Simple iron bars that could be used to purchase a human being. Iron shackles clearly designed for a young child's legs. A captain's log that complains of the stifling African heat, but doesn't even mention the cold reality that the ship was dealing in human cargo.
Such are the sights and sounds of A Slave Ship Speaks: The Wreck of the Henrietta Marie, a traveling exhibit of artifacts from a sunken slave ship that will welcome visitors to Baltimore's Reginald F. Lewis Museum of Maryland African American History and Culture when it opens at Pratt and President streets on June 25.
At first blush, the Henrietta Marie seems an unlikely centerpiece for the opening of a museum dedicated to Maryland history. There's no evidence it ever reached the state's shores during its two trans-Atlantic voyages, in 1697-1698 and 1699-1700. But the hardships endured by the enslaved men and women tell a universal story, one museum officials believe dovetails nicely into the story of African-Americans in a former British colony that would, perhaps ironically, come to be known as the Free State.
"We wanted to give people an understanding of what went on prior to becoming an enslaved person here in Maryland," says Margaret Hutto, the museum's exhibits manager.
Judging by the silent testimony of the Henrietta Marie, a wreck discovered off the Florida coast about 30 years ago by divers in search of Spanish treasure, what happened was both horrific and, according to the tenor of the times, unremarkable. There was nothing especially sordid about the ship; it was like hundreds of vessels plying the seas at the time, their crews struggling to earn a profit for investors in England.
That's one aspect of the slave trade the visitors need to understand, says Sandy Bellamy, the museum's executive director. It was just a business, not a social tool or a way to wage war or attempt to enact vengeance on a conquered people.
"Slavery was an economic construction," she says, "out of which grew racism. African-Americans are not inherently inferior, but are a resilient people, who've overcome insurmountable odds."
The exhibit, which has been traveling the United States for about eight years, paints slavery as a simple matter of economics. British consumers wanted produce from the New World - sugar, molasses, spices - and landowners in America needed able bodies to work the land.
Bars of iron ore, each about the size of a 12-inch ruler, would be traded with African tribal leaders, who would offer in return men, women and children from conquered tribes. A case at the museum contains 11 of these simple, unadorned black bars. They alone would have been enough to purchase an enslaved female; for a male, you'd have to come up with another bar or two.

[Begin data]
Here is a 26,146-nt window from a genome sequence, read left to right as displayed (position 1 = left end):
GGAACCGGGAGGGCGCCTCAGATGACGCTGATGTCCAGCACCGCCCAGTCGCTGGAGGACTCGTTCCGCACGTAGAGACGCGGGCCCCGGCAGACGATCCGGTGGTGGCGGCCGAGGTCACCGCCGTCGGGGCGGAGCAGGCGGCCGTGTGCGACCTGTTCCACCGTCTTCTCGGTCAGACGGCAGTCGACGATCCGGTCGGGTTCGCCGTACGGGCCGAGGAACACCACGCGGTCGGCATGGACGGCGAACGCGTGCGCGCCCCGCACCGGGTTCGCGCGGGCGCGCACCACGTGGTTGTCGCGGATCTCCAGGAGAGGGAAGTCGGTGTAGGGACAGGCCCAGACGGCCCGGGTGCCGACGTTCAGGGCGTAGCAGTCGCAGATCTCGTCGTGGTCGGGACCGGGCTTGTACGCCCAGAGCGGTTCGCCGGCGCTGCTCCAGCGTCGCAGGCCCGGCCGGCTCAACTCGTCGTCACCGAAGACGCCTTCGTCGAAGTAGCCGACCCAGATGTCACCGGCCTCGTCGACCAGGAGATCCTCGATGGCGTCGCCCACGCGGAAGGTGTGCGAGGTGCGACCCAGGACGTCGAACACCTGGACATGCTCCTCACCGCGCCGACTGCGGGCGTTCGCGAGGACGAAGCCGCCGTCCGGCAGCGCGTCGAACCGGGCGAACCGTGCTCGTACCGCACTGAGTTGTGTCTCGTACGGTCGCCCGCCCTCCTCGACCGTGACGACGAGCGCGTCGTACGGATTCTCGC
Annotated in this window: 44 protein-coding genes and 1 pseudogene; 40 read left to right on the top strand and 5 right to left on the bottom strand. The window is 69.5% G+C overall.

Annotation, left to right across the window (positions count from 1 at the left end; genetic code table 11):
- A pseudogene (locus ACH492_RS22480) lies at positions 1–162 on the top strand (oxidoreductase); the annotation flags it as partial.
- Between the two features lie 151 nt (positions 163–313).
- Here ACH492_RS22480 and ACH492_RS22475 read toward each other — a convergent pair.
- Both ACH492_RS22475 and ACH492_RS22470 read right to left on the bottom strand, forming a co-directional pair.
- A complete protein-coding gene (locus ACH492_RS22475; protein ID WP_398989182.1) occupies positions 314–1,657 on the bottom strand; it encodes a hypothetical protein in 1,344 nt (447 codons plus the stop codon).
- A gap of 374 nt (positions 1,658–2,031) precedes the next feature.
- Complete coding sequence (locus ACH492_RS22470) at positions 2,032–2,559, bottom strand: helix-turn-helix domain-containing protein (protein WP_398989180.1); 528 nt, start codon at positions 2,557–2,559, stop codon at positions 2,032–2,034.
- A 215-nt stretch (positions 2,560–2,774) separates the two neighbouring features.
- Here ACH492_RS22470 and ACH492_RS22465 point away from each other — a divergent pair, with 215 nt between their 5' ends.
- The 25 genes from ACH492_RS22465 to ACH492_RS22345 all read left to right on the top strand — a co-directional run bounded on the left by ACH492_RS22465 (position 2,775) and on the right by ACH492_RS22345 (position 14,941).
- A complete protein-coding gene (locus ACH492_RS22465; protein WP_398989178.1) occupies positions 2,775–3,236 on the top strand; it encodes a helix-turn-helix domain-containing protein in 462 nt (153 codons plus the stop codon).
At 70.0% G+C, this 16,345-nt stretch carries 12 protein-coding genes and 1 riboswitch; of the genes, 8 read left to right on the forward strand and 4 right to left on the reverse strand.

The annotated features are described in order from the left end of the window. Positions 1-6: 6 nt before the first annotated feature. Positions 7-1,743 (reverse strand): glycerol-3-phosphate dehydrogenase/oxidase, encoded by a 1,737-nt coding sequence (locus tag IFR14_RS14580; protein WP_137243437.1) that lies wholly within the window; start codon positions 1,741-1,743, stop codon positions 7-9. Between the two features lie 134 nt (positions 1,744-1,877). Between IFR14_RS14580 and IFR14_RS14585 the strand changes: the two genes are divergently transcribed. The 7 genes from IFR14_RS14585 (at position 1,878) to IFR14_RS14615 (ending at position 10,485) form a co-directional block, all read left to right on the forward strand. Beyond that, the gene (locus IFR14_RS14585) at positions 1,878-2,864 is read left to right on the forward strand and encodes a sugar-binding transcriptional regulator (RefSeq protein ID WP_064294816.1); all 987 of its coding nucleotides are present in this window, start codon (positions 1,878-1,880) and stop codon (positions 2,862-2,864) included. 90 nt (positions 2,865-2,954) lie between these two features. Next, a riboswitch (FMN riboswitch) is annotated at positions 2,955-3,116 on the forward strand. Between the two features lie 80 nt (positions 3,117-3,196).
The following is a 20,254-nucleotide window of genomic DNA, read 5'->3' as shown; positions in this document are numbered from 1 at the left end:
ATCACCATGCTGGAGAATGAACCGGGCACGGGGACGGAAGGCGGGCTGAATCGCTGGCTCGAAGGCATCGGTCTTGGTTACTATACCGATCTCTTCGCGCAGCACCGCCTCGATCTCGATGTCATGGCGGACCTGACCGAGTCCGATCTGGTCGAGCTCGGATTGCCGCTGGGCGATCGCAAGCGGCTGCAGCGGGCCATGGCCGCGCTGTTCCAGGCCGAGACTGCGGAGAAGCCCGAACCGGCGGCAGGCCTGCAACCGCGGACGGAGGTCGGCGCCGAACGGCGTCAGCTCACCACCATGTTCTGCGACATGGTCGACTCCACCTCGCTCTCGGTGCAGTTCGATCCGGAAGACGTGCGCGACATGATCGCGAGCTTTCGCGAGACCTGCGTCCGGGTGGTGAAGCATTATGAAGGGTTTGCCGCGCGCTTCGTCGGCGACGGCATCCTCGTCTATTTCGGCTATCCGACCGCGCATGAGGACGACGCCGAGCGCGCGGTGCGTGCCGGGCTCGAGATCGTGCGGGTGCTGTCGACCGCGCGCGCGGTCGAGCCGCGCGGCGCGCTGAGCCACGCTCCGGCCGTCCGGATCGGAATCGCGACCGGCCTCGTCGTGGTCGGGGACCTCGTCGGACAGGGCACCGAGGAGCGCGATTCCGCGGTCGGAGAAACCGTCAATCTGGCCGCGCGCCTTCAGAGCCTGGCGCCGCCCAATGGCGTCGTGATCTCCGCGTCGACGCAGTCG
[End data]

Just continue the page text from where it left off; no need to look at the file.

The Henrietta Marie exhibit is filled with such mute testimony to the casual banality of slavery; its existence, at least to the 18th-century mind, was no big moral deal.
The exhibit includes a replica of the ship's hold - the actual wreck remains on the sea bottom, too fragile to be brought to the surface - that gives an idea of what life was like for its human cargo. A group of mannequins, crowding each other on the floor, offers some perspective on what the awful journey from Africa to America must have been like.
"It was an eerie feeling," Hutto says, "putting those mannequins in."
But nothing in the exhibit smacks the visitor harder than the shackles. Hung on a wall across from the mannequins are eight pairs of varying sizes, including a pair no more than a few inches in diameter - clearly designed for young children.
"It brings home the fact that there were more than just adult males and females that were enslaved," says Hutto. "Those shackles really got to me."
The wreck of the Henrietta Marie was discovered in 1972 by salvager Mel Fisher, who was looking for the 17th-century Spanish treasure galleon Nuestra Senora de Atocha. After establishing that the Henrietta wasn't it, Fisher moved on, leaving the wreck undisturbed for the better part of two decades. By then, the historic significance of the wreck had been established; it's the oldest slave ship ever found, according to a 2002 article in the National Geographic, and one of only a handful discovered in American waters.
"When I got here, I thought we could do something with it," says Madeleine Burnside, executive director of the nonprofit research arm of Fisher's operation, the Mel Fisher Maritime Heritage Society, who in 1992 persuaded him to let the society take control of the site. "I didn't know much about the slave trade, but I was pretty sure I hadn't heard of a lot of slave ships being found, anywhere."
Much of what has been brought up from the Henrietta Marie is on display at Fisher's Key West, Fla., museum. But the touring exhibit, sponsored by General Motors, has been spreading the ship's story throughout the United States since 1995.
Like just about everyone else, Burnside has been most affected by the shackles salvaged from the wreck. In all, she says, almost 200 pairs have been recovered. Each one, she says, offers testimony to the human spirit.
"I think of the human ability to resist captivity and always struggle for freedom," she says. "It tells you something about the character of these people, that they were in this horrible situation - they were sick and they had dysentery, they were starved, they were severely dehydrated at all times - and yet they had to be shackled to be kept down. That tells you something right there."